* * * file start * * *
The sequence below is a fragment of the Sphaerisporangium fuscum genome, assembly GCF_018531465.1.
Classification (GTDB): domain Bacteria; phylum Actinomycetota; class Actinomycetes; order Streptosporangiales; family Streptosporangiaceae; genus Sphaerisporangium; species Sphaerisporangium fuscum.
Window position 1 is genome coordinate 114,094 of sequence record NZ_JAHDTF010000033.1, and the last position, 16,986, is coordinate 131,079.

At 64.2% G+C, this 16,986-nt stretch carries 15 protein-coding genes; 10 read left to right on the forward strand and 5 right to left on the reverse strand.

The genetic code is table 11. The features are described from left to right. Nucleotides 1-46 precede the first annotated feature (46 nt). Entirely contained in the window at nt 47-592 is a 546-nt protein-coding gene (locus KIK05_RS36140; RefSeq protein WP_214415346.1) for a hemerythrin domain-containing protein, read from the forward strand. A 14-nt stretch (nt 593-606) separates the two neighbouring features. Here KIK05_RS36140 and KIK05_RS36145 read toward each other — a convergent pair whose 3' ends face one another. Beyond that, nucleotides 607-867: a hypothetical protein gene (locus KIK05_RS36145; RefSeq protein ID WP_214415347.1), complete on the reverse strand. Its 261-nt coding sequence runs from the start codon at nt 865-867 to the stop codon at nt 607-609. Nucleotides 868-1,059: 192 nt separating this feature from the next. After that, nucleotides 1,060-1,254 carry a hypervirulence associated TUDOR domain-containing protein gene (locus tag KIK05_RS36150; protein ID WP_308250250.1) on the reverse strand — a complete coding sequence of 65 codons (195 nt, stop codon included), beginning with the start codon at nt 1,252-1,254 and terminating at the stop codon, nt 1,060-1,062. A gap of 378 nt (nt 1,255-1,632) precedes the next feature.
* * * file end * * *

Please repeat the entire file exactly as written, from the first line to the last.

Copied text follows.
The sequence below is a fragment of the Sphaerisporangium fuscum genome, assembly GCF_018531465.1.
Classification (GTDB): domain Bacteria; phylum Actinomycetota; class Actinomycetes; order Streptosporangiales; family Streptosporangiaceae; genus Sphaerisporangium; species Sphaerisporangium fuscum.
Window position 1 is genome coordinate 114,094 of sequence record NZ_JAHDTF010000033.1, and the last position, 16,986, is coordinate 131,079.

At 64.2% G+C, this 16,986-nt stretch carries 15 protein-coding genes; 10 read left to right on the forward strand and 5 right to left on the reverse strand.

The genetic code is table 11. The features are described from left to right. Nucleotides 1-46 precede the first annotated feature (46 nt). Entirely contained in the window at nt 47-592 is a 546-nt protein-coding gene (locus KIK05_RS36140; RefSeq protein WP_214415346.1) for a hemerythrin domain-containing protein, read from the forward strand. A 14-nt stretch (nt 593-606) separates the two neighbouring features. Here KIK05_RS36140 and KIK05_RS36145 read toward each other — a convergent pair whose 3' ends face one another. Beyond that, nucleotides 607-867: a hypothetical protein gene (locus KIK05_RS36145; RefSeq protein ID WP_214415347.1), complete on the reverse strand. Its 261-nt coding sequence runs from the start codon at nt 865-867 to the stop codon at nt 607-609. Nucleotides 868-1,059: 192 nt separating this feature from the next. After that, nucleotides 1,060-1,254 carry a hypervirulence associated TUDOR domain-containing protein gene (locus tag KIK05_RS36150; protein ID WP_308250250.1) on the reverse strand — a complete coding sequence of 65 codons (195 nt, stop codon included), beginning with the start codon at nt 1,252-1,254 and terminating at the stop codon, nt 1,060-1,062. A gap of 378 nt (nt 1,255-1,632) precedes the next feature.